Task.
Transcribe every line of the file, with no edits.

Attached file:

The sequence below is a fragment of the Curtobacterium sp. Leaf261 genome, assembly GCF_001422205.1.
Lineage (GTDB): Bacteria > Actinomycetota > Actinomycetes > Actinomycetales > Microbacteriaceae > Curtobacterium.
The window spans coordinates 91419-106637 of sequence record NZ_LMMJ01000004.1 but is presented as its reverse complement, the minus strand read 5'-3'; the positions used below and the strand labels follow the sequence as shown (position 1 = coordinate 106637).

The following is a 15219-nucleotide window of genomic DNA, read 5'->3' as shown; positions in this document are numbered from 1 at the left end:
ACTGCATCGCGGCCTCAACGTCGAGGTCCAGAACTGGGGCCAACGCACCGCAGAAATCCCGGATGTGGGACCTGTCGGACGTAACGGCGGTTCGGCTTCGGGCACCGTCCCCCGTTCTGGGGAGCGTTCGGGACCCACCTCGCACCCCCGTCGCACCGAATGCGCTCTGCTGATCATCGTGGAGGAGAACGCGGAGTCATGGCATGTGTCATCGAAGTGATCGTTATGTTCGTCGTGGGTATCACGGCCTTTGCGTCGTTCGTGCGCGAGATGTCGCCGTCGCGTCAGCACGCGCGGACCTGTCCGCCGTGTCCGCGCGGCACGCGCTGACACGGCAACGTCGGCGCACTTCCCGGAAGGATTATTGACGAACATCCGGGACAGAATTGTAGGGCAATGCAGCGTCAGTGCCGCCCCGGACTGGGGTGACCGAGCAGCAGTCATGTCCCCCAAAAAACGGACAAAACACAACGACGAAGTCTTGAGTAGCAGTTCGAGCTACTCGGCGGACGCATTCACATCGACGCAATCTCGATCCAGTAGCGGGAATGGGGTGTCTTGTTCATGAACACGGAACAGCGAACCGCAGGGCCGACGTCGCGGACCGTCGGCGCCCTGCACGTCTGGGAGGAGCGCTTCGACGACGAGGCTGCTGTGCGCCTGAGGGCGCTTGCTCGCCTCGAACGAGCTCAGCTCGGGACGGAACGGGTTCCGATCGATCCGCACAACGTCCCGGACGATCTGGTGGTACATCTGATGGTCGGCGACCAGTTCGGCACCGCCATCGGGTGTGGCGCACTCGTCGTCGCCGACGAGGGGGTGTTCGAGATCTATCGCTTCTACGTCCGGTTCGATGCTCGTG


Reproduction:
The sequence below is a fragment of the Curtobacterium sp. Leaf261 genome, assembly GCF_001422205.1.
Lineage (GTDB): Bacteria > Actinomycetota > Actinomycetes > Actinomycetales > Microbacteriaceae > Curtobacterium.
The window spans coordinates 91419-106637 of sequence record NZ_LMMJ01000004.1 but is presented as its reverse complement, the minus strand read 5'-3'; the positions used below and the strand labels follow the sequence as shown (position 1 = coordinate 106637).

The following is a 15219-nucleotide window of genomic DNA, read 5'->3' as shown; positions in this document are numbered from 1 at the left end:
ACTGCATCGCGGCCTCAACGTCGAGGTCCAGAACTGGGGCCAACGCACCGCAGAAATCCCGGATGTGGGACCTGTCGGACGTAACGGCGGTTCGGCTTCGGGCACCGTCCCCCGTTCTGGGGAGCGTTCGGGACCCACCTCGCACCCCCGTCGCACCGAATGCGCTCTGCTGATCATCGTGGAGGAGAACGCGGAGTCATGGCATGTGTCATCGAAGTGATCGTTATGTTCGTCGTGGGTATCACGGCCTTTGCGTCGTTCGTGCGCGAGATGTCGCCGTCGCGTCAGCACGCGCGGACCTGTCCGCCGTGTCCGCGCGGCACGCGCTGACACGGCAACGTCGGCGCACTTCCCGGAAGGATTATTGACGAACATCCGGGACAGAATTGTAGGGCAATGCAGCGTCAGTGCCGCCCCGGACTGGGGTGACCGAGCAGCAGTCATGTCCCCCAAAAAACGGACAAAACACAACGACGAAGTCTTGAGTAGCAGTTCGAGCTACTCGGCGGACGCATTCACATCGACGCAATCTCGATCCAGTAGCGGGAATGGGGTGTCTTGTTCATGAACACGGAACAGCGAACCGCAGGGCCGACGTCGCGGACCGTCGGCGCCCTGCACGTCTGGGAGGAGCGCTTCGACGACGAGGCTGCTGTGCGCCTGAGGGCGCTTGCTCGCCTCGAACGAGCTCAGCTCGGGACGGAACGGGTTCCGATCGATCCGCACAACGTCCCGGACGATCTGGTGGTACATCTGATGGTCGGCGACCAGTTCGGCACCGCCATCGGGTGTGGCGCACTCGTCGTCGCCGACGAGGGGGTGTTCGAGATCTATCGCTTCTACGTCCGGTTCGATGCTCGTG